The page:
Hindering Apprehension in New Hampshire

Posted by Ryan Russman | Oct 29, 2013 | 0 Comments

What is Hindering Apprehension and Prosecution in New Hampshire

Within the category of a criminal mischief charge is the crime of hindering apprehension and prosecution. This is commonly associated with harboring or concealing someone whom you know is wanted by law enforcement. If you have been charged with this offense, immediately contact a New Hampshire criminal defense attorney.

Hindering apprehension, though, also includes providing that individual with transportation, a weapon, or a disguise to elude detection. Warning the wanted person that police are coming is included under this offense.

Further violations include concealing, altering or destroying any evidence that police could use in finding, apprehending or convicting the person at large; and by deceiving the police or obstructing an officer from performing any act that could lead to the apprehension or conviction of that person.

Wiretaps are sometimes used in discovering a wanted person or in gathering evidence against him or her. If you know that any communication, including emails or phones, are being tapped or traced and you alert the person of this, you can be charged with hindering apprehension.

Hindering apprehension is generally charged as a misdemeanor, unless the accused had reason to know that the person he or she is harboring or assisting under the elements of this offense committed a Class A felony. In this case, the accused can be charged with a Class B felony.

A Class B felony carries possible state prison time of 3 and one-half to 7 years.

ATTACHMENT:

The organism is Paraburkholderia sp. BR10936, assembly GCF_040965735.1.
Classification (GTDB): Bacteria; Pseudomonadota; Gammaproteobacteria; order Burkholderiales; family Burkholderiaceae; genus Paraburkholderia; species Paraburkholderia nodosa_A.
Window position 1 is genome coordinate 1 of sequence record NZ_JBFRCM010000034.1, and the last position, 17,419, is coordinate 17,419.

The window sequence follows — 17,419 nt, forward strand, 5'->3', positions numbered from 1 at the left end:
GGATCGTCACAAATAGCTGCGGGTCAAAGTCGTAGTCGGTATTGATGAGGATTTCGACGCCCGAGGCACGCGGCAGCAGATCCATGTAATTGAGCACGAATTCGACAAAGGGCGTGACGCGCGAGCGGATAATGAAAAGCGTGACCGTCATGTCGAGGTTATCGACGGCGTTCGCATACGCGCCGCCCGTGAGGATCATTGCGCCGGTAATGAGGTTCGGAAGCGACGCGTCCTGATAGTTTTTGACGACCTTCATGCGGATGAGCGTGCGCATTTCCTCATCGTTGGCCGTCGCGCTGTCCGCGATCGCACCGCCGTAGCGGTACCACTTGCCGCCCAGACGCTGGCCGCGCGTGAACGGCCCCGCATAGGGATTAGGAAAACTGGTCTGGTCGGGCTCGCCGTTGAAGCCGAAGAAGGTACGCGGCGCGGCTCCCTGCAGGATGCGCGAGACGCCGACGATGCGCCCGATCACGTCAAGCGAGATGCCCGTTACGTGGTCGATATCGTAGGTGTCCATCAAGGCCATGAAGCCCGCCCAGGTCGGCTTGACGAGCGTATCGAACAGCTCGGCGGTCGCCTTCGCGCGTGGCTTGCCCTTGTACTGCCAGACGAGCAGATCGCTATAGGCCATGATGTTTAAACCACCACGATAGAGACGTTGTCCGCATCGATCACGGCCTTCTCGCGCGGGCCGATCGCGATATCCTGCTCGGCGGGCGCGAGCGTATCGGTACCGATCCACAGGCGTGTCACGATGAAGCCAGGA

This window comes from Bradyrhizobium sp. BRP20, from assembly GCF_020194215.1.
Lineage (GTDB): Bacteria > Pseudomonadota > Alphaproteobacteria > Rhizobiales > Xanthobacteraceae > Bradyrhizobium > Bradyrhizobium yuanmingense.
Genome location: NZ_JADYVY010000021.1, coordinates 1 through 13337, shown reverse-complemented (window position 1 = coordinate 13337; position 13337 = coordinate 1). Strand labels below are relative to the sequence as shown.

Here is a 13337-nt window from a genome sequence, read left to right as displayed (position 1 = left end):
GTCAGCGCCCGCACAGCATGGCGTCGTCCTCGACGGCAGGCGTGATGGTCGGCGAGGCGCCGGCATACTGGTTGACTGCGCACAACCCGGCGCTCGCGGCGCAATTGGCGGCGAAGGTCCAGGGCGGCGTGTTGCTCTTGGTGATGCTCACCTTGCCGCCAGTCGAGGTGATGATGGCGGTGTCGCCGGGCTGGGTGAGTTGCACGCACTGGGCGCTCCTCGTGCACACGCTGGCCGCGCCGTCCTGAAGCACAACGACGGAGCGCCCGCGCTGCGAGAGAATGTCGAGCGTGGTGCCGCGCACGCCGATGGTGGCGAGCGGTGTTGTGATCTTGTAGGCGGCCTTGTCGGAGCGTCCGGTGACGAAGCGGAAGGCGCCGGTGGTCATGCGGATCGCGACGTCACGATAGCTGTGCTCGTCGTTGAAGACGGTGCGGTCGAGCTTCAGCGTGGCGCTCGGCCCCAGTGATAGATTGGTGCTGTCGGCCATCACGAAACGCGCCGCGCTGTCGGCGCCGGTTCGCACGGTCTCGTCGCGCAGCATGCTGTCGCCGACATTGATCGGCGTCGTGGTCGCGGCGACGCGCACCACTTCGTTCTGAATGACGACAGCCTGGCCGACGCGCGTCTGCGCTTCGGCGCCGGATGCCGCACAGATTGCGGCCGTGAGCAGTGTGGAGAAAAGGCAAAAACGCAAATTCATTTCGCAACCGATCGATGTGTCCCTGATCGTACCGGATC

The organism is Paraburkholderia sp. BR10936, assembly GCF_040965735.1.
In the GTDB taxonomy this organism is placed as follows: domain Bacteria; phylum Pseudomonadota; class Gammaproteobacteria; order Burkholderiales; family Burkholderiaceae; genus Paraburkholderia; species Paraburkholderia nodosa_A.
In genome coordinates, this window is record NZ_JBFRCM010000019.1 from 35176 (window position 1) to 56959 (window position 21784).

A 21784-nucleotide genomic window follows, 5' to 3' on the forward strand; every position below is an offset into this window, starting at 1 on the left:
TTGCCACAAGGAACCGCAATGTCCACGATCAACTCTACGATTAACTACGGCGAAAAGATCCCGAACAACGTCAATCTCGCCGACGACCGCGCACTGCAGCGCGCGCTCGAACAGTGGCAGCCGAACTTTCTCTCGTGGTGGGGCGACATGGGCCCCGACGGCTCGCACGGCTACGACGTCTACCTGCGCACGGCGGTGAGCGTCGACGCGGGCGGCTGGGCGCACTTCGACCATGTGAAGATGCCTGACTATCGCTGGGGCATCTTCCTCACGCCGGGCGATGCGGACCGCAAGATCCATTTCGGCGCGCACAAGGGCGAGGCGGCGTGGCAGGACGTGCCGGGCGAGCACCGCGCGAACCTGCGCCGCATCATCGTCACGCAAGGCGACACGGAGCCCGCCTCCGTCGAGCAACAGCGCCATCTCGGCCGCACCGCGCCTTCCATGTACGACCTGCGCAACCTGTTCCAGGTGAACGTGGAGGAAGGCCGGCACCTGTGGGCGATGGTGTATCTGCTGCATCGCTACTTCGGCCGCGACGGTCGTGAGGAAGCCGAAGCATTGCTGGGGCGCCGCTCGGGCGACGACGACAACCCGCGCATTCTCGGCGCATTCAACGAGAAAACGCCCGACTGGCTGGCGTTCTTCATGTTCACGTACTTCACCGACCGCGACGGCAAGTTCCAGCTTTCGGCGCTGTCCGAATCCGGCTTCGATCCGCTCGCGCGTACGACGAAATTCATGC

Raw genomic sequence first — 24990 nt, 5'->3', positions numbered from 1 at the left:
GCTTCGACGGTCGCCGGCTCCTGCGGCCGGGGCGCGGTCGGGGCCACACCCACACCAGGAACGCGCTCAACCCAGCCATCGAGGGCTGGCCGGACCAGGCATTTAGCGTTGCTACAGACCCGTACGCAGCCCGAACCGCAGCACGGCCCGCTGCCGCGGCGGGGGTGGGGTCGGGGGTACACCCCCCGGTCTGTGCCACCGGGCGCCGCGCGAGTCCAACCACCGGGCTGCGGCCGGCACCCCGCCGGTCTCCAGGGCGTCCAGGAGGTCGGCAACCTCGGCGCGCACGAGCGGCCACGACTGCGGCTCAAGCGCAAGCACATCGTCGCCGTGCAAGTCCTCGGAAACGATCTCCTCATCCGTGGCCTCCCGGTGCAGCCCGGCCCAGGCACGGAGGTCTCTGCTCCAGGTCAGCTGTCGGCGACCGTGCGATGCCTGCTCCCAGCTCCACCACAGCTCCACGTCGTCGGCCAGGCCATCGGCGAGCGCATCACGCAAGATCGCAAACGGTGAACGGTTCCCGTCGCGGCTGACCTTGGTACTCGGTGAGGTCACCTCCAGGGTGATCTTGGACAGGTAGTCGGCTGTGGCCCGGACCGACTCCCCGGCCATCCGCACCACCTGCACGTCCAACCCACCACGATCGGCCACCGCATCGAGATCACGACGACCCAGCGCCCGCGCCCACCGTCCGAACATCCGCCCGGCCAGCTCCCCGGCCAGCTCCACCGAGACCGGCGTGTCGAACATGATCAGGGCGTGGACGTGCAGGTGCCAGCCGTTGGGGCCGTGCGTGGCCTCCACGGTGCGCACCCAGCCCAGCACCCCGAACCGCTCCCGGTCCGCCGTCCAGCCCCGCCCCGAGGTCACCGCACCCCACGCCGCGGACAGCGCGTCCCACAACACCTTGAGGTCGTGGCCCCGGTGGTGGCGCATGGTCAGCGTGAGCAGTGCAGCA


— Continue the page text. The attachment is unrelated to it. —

Examples of hindering prosecution include:

• Concealing evidence that could be used to convict someone
• Laundering money or exchanging it for other bills if you know or suspect the bills are marked is a chargeable offense, as is keeping stolen goods in your possession until they can be distributed.
• Destroying evidence such as discarding a weapon that you knew was used in committing a crime could be charged as a Class B felony.

Criminal Defense for Hindering Apprehension and Prosecution

A person must obviously have been aware that the person being hid or concealed is wanted by the police. Merely having that person stay the night or by giving them funds for a bus is not sufficient without the intent to help the person elude capture.

One of the more famous examples was that of Dr. Samuel Mudd who treated Lincoln's assassin, John Wilkes Booth, while Booth was fleeing, and allowed him and his cohorts to stay at his residence, but probably was unaware of Booth's act.

Although hindering apprehension or prosecution in New Hampshire is typically a misdemeanor offense, this should not dissuade anyone charged with this offense from retaining the best possible NH criminal defense attorney. Misdemeanor convictions are included on your criminal record and will be seen by any potential employer or landlord.

Also, your misdemeanor could be upgraded to a Class B felony if evidence reveals that the underlying crime becomes murder or a Class A felony. Felonies involve serious prison time and a conviction can drastically affect your life for years, if not permanently, unless you retain a New Hampshire criminal defense lawyer with experience and knowledge to ensure all your rights are protected and all viable defenses and alternatives researched and presented.

Ryan Russman is one of New Hampshire's premiere criminal defense attorneys who has successfully represented persons charged with hindering apprehension and prosecution throughout New Hampshire. Contact him today for a free consultation.

About the Author

Ryan Russman

Attorney Ryan Russman has dedicated his career to fighting for the rights of New Hampshire citizens. His practice, based in Exeter (Rockingham County) New Hampshire, is limited to cases involving DWI and DUI, other motor vehicle and criminal cases, and many cases involving personal injury. He is, however, best known as one of New Hampshire's leading legal authorities on DWI.


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